By Karl Schneider
Staff Writer

 

LCCC adds Muslim Student Association (MSA) to the growing list of student clubs. The organization, founded by Eman Hassouneh (Pre-med and Psychology) and Nadia Widdi (Dental Hygiene), hopes to break down the stereotypes regarding the Islamic faith.

The MSA has a large membership with over 80 students participating.  The members of the club come from a variety of countries across the globe. MSA is also open to non-muslim students who are curious and would like to gain knowledge on what Islam and it’s teachings offer.

New MSA members left to right: Bashir El-Ashi, Moe Sulieman, Omar Al Khadra, Eman Hassouneh, Juma Assi, Elham Hassouneh, Abir Widdi, Shaun Stover. Mike McFarland / The Collegian

 Vice Presidents Andrew Baker (Computer Networking) and Omar Al-Khadra (Pre-Med and Biology) both hope that the club will reach out to the LCCC campus and help people connect with the Muslim community.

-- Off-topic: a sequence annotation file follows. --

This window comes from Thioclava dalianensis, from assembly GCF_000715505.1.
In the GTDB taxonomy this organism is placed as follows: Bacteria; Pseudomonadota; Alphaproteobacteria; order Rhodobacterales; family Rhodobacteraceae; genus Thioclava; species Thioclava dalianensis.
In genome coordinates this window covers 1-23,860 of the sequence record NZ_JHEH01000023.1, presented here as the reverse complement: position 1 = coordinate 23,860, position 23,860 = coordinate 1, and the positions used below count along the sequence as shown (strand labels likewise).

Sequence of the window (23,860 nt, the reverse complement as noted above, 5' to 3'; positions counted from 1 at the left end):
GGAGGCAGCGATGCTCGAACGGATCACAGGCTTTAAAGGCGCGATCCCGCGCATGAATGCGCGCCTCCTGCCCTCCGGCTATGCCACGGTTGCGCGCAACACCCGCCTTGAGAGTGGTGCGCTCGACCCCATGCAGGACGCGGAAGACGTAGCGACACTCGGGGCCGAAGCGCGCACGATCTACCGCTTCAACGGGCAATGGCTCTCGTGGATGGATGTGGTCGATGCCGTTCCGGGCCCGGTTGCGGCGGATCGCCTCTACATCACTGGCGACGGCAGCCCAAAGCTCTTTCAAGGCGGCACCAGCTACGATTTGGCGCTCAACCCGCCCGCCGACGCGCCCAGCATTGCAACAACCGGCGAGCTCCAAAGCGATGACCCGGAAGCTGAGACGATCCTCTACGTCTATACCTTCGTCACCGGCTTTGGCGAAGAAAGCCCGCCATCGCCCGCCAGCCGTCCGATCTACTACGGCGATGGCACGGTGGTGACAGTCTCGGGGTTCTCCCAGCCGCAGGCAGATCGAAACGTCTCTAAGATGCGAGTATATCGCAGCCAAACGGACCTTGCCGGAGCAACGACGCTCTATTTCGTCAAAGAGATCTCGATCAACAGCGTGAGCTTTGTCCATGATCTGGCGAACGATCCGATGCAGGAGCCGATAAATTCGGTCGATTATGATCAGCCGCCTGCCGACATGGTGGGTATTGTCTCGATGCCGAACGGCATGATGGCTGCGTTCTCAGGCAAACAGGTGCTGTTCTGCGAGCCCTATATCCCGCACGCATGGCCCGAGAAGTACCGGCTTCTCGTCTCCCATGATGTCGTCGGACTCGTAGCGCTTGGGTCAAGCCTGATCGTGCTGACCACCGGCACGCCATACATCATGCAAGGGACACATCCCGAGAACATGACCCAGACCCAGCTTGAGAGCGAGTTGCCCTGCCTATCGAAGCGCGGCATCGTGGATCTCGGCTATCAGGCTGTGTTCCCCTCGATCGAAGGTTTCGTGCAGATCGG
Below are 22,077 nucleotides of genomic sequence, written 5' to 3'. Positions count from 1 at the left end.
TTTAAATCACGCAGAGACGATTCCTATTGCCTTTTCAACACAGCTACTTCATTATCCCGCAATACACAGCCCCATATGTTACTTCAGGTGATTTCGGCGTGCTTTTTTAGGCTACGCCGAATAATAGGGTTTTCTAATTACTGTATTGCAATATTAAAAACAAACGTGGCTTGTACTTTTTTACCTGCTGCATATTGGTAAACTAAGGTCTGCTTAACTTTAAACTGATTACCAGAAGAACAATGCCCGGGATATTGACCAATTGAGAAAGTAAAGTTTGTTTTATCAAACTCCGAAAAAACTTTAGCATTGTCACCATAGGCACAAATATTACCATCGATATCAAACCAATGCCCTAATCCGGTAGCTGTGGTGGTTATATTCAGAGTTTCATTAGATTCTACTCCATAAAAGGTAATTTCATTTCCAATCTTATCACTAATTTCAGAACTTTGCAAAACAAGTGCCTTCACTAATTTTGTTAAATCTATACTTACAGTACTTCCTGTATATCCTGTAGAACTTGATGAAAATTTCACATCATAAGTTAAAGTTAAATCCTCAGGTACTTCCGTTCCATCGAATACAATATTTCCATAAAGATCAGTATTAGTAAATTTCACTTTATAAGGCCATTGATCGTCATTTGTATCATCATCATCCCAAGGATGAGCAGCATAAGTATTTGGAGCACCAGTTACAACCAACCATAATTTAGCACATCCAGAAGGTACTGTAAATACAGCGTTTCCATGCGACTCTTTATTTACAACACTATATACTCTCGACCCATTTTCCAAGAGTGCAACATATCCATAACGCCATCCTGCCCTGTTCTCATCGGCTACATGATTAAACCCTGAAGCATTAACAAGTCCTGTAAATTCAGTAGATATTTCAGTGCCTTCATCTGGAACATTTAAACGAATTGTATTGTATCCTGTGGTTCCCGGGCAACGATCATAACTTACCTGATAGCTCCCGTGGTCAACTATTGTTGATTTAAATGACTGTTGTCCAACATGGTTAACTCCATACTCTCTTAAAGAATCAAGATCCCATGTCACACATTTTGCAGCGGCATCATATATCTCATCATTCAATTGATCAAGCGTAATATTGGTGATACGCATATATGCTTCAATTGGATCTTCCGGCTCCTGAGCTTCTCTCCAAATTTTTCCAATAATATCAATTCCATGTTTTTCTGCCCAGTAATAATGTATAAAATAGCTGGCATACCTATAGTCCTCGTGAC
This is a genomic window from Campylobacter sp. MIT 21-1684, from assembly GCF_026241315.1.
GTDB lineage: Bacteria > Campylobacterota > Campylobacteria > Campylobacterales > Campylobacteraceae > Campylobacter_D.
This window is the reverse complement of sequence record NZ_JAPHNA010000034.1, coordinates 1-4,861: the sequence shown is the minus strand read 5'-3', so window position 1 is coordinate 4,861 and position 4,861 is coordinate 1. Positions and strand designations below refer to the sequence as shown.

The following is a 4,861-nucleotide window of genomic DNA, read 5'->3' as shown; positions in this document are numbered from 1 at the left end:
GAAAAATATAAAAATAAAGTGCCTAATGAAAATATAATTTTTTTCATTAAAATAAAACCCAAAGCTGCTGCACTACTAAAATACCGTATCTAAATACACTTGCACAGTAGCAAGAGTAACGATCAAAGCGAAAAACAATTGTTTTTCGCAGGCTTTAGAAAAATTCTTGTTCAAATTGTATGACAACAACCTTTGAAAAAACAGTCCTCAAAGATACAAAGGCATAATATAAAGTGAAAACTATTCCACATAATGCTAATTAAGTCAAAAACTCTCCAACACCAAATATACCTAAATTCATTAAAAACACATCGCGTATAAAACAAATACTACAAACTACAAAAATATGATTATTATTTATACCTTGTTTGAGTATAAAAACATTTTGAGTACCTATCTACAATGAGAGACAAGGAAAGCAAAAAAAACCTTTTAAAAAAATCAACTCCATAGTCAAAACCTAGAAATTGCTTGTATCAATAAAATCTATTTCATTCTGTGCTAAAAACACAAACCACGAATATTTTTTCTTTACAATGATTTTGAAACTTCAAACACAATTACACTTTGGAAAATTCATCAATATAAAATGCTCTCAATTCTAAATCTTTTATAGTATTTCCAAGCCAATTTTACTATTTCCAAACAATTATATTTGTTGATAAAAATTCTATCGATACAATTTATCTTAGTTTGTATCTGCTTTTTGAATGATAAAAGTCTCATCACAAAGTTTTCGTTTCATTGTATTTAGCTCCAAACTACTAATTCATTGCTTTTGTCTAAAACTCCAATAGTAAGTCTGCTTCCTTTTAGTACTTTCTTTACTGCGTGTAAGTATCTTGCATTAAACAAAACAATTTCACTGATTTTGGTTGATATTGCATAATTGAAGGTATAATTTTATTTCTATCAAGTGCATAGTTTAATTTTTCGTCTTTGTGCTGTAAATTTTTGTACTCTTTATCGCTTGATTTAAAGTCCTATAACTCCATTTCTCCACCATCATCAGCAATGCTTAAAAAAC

“The MSA is where Muslims can get to know one another, teach our faith to others and promote the right path to take,” said Al-Khadra.

The club hopes to promote the philosophy and culture of Islam through meetings or Halaqas.

“A Halaqa is basically a learning session on Islam where people have the opportunity to discuss topics regarding the faith,” said Hassouneh.

The club, while hoping to clear the misconceptions of Muslims, aspires to reach out and tame intolerance on campus and in the community.

“The MSA will not only be a stamp of tolerance for LCCC, but it will continuously motivate others to reflect on the Islamic religion and it’s core values which are often mistaken,” said Hassouneh.

Fundraising is a typical movement for student organizations here on campus and the MSA is no different. They have plans to work with Los Unidos, Pride Club, Black Progressives and the Multi-Cultural club to participate in diversity week during the beginning of April.

The club also hopes to showcase their culture’s more unique opportunities. They plan on offering Henna tattoos, Middle Eastern cuisine and dances that reflect on the origins of Islam.

The association is currently working with Student Life in hopes of acquiring a room specifically for non-denominational prayer.

For students who are interested and would like to learn more about Islam, meetings are held at 12 p.m. every Thrusday in CC 202 and open to the student body.